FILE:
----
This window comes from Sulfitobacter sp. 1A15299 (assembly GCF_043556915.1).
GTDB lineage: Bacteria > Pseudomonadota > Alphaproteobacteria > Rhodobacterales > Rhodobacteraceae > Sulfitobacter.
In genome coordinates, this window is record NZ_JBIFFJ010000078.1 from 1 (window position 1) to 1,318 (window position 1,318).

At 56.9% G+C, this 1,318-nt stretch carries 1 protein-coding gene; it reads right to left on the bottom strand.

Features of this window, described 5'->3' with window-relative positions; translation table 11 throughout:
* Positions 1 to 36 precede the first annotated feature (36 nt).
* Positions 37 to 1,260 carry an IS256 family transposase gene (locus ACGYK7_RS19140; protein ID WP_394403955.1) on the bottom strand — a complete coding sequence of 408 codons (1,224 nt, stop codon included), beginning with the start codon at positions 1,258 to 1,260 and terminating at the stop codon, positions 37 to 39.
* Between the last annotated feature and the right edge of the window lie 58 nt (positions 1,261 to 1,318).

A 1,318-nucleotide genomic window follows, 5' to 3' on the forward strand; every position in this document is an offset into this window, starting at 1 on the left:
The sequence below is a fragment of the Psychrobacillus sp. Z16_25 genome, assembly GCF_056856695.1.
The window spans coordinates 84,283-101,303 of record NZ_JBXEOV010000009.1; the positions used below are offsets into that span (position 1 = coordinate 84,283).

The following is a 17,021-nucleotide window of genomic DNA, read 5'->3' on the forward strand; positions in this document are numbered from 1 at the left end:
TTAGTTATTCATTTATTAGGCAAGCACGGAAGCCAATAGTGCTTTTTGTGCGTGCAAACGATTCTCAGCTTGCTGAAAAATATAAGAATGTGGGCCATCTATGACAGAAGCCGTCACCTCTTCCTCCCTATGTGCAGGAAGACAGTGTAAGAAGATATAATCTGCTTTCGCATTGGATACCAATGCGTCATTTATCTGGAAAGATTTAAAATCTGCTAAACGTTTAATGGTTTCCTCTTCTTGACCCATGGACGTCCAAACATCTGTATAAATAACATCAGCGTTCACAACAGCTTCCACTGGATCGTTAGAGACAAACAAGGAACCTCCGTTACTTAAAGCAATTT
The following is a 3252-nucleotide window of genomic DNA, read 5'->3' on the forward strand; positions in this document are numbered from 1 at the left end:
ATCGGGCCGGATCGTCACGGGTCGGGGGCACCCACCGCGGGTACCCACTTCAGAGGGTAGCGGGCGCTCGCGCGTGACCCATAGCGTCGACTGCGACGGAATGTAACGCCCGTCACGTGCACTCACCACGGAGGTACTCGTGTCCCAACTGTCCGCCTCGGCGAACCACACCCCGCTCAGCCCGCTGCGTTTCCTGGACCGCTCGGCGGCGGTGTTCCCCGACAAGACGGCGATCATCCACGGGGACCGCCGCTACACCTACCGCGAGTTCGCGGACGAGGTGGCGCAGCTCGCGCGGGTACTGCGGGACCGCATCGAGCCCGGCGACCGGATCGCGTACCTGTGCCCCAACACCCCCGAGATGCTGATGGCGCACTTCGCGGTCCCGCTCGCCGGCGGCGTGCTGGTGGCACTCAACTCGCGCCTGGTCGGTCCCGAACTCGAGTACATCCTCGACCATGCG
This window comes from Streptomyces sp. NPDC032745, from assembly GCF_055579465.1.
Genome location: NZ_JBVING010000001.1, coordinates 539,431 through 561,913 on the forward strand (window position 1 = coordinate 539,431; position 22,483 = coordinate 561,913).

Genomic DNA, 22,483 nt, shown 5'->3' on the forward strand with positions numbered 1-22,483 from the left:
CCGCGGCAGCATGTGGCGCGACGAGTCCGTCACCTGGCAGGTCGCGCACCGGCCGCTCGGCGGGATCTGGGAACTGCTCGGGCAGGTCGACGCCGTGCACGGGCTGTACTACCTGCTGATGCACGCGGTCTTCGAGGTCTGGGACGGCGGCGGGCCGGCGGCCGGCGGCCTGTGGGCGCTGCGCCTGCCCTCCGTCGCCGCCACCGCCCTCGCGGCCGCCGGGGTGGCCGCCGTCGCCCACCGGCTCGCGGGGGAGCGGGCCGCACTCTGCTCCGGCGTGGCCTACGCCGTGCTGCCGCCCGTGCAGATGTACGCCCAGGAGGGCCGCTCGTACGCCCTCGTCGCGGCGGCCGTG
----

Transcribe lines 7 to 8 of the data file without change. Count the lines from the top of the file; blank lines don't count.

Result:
* Positions 37 to 1,260 carry an IS256 family transposase gene (locus ACGYK7_RS19140; protein ID WP_394403955.1) on the bottom strand — a complete coding sequence of 408 codons (1,224 nt, stop codon included), beginning with the start codon at positions 1,258 to 1,260 and terminating at the stop codon, positions 37 to 39.
* Between the last annotated feature and the right edge of the window lie 58 nt (positions 1,261 to 1,318).